HYSTERON-PROTERON, his'ter-on-prot'er-on, _n._ a figure of speech in which what should follow comes first: an inversion. [Gr., lit. 'the last first.']

HYTHE, h[=i]th, _n._ Same as HITHE.

I the ninth letter in the alphabet of western Europe, called _iota_ by the Greeks, from its Semitic name _yod_, in most European languages the sound that of the Latin long _i_, which we have in the words _machine_ and _marine._ The normal sound of _i_ in English is that heard in _bit_, _dip_, _sit_, which is the short Latin _i_.

I, [=i], _pron._ the nominative case singular of the first personal pronoun: the word used by a speaker or writer in mentioning himself: the object of self-consciousness, the ego. [M. E. _ich_--A.S. _ic_; Ger. _ich_, Ice. _ek_, L. _ego_, Gr. _eg[=o]_, Sans. _aham_.]

I, [=i], _adv._ same as AY.--I', a form of _in_.

IAMBUS, [=i]-am'bus, _n._ a metrical foot of two syllables, the first short and the second long, as in L. _f[)i]d[=e]s_; or the first unaccented and the second accented, as in _deduce_--also IAMB'.--_adj._ IAM'BIC, consisting of iambics.--_n._ iambus.--_adv._ IAM'BICALLY, in the manner of an iambic.--_v.i._ IAM'BISE, to satirise in iambic verse.--_n._ IAMBOG'RAPHER, a writer of iambics. [L.,--Gr. _iambos_, from _iaptein_, to assail, this metre being first used by writers of satire.]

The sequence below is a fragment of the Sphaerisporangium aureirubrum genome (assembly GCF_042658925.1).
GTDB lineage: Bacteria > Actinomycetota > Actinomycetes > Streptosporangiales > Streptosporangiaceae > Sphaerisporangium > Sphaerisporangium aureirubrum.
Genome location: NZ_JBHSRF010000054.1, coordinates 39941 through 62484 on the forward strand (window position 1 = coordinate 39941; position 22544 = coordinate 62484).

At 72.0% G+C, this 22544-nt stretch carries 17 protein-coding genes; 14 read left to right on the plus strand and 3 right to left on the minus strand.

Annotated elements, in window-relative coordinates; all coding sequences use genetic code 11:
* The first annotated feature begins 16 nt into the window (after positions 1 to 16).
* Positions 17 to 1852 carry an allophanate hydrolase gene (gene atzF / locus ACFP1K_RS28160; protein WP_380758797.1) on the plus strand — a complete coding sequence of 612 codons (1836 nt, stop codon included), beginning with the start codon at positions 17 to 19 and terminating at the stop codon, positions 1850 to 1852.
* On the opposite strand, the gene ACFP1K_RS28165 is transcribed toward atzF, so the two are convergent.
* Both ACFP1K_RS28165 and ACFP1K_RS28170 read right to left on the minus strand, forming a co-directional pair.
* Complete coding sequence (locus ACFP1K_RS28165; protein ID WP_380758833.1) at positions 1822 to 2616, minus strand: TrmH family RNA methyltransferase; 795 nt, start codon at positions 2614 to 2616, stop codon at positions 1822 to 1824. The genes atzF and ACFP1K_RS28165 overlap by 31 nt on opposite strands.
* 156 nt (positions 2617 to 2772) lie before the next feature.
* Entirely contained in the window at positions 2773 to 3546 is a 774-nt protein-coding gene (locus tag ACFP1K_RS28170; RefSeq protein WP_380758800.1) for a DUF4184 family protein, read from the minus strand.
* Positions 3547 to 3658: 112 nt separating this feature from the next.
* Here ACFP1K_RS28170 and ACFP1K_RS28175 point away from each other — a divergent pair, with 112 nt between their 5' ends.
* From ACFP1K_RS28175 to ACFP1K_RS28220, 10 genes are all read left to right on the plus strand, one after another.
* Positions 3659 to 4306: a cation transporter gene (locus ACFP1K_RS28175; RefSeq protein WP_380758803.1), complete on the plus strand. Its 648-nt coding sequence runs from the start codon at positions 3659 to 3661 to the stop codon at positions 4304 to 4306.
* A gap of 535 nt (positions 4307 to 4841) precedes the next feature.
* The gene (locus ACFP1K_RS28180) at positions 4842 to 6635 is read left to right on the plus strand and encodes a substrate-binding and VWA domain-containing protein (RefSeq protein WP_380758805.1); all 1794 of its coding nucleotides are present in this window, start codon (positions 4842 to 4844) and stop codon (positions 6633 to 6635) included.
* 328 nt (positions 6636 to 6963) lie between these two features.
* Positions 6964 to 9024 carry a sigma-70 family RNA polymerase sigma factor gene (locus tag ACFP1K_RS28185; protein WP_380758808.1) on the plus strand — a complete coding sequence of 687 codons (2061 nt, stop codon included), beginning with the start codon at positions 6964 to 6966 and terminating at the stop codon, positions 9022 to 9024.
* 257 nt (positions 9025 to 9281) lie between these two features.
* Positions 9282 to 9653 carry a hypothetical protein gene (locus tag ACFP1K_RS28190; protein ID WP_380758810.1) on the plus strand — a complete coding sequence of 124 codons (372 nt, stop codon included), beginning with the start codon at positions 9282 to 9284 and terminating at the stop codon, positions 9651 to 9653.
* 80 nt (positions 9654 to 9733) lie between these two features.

IANTHINA, [=i]-an-th[=i]'na, _n._ a genus of gregarious, pelagic gasteropods, having a snail-like shell, but delicate, translucent, and blue in colour. [Gr. _ianthinos_--_ion_, a violet, _anthos_, a flower.]

IATRIC, -AL, [=i]-at'rik, -al, _adj._ relating to medicine or physicians.--_adj._ IATROCHEM'ICAL, pertaining to IATROCHEM'ISTRY, a system of applying chemistry to medicine introduced by Francis de la Boe of Leyden (1614-72).--_n._ IATROL'OGY, a treatise on medicine.

IBERIAN, [=i]-b[=e]'ri-an, _adj._ Spanish.--_n._ one of the primitive inhabitants of Spain, of whom some think the Basques a remnant. [L.